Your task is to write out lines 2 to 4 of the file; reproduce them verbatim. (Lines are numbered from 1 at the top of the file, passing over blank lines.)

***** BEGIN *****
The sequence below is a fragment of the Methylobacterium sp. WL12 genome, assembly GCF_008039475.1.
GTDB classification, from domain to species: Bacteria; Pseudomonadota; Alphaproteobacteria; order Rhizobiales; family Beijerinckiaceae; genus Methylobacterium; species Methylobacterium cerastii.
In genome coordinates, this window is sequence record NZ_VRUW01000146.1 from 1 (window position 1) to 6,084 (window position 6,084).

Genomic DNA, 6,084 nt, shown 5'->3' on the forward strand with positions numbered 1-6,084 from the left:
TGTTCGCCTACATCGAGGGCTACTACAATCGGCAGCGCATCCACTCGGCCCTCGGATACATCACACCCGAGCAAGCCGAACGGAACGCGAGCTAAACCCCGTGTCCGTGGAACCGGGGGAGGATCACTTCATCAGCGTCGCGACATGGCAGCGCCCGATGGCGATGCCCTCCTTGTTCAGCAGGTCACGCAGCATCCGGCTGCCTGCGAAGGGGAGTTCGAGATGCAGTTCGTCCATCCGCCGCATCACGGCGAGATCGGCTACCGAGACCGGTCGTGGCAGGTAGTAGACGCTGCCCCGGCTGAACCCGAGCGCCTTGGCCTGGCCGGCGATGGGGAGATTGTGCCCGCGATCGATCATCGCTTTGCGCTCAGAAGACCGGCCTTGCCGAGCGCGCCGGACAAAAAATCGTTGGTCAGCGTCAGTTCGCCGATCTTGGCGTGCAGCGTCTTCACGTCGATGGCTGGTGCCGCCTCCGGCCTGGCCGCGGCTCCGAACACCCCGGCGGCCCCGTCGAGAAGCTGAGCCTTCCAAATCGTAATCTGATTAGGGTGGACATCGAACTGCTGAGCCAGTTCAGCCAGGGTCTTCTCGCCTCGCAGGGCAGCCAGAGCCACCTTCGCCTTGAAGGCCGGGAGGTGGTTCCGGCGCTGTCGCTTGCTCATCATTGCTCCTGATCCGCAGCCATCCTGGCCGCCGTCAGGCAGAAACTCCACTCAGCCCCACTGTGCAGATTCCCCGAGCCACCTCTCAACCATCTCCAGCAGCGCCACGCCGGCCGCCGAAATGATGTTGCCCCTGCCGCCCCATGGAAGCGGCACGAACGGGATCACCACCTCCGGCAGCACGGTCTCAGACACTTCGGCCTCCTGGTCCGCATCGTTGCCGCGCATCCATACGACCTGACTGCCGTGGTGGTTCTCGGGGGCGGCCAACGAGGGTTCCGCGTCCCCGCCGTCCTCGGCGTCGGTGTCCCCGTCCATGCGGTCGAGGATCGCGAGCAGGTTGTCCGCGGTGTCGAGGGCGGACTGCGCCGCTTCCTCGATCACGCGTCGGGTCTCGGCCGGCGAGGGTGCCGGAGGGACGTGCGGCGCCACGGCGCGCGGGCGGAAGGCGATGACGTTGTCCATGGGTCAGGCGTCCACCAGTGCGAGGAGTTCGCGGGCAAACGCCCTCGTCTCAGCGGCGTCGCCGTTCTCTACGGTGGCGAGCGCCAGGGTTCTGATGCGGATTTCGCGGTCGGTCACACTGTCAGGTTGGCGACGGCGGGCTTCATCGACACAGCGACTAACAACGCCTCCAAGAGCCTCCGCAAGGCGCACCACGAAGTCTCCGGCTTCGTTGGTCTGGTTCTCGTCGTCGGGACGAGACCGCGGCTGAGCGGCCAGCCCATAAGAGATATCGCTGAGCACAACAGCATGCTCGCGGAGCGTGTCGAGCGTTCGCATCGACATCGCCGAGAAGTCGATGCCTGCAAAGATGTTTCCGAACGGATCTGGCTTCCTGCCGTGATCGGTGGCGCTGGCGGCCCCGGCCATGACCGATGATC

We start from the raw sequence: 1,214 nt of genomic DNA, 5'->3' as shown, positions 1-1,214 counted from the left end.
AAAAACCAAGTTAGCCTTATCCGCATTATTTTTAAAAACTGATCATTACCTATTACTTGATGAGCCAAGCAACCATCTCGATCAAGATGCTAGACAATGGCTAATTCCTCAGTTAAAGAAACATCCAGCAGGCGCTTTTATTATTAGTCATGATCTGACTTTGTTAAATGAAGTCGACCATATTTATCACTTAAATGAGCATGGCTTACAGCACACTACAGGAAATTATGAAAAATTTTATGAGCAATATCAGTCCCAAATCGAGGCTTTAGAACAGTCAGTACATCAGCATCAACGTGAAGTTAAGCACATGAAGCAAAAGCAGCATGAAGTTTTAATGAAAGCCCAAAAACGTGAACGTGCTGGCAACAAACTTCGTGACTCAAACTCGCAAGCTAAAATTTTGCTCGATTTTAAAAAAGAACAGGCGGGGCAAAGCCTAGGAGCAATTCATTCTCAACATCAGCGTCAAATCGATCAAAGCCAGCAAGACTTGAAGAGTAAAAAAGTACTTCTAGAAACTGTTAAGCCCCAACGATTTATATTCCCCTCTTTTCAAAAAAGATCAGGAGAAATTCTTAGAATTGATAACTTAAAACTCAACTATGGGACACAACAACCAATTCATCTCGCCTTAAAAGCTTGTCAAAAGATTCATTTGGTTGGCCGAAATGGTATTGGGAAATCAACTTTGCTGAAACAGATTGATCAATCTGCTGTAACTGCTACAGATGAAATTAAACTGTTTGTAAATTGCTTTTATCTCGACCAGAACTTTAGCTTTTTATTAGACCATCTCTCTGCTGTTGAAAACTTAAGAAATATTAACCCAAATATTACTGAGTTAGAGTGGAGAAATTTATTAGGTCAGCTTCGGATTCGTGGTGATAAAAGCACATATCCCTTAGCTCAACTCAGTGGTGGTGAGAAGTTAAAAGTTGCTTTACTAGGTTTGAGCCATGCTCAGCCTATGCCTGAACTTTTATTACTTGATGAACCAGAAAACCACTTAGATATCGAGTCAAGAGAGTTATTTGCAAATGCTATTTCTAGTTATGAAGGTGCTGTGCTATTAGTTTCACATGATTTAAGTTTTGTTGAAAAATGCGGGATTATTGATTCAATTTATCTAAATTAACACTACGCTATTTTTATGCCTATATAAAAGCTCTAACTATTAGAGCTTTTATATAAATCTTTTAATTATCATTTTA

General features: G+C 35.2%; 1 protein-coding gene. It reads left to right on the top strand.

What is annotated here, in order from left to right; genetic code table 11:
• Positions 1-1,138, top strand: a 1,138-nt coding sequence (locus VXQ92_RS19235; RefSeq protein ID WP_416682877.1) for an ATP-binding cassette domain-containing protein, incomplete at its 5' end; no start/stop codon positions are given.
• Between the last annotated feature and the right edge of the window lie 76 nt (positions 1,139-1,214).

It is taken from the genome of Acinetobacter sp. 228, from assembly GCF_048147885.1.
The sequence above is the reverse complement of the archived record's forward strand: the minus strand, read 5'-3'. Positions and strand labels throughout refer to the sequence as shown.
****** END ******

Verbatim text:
GTDB classification, from domain to species: Bacteria; Pseudomonadota; Alphaproteobacteria; order Rhizobiales; family Beijerinckiaceae; genus Methylobacterium; species Methylobacterium cerastii.
In genome coordinates, this window is sequence record NZ_VRUW01000146.1 from 1 (window position 1) to 6,084 (window position 6,084).

Genomic DNA, 6,084 nt, shown 5'->3' on the forward strand with positions numbered 1-6,084 from the left: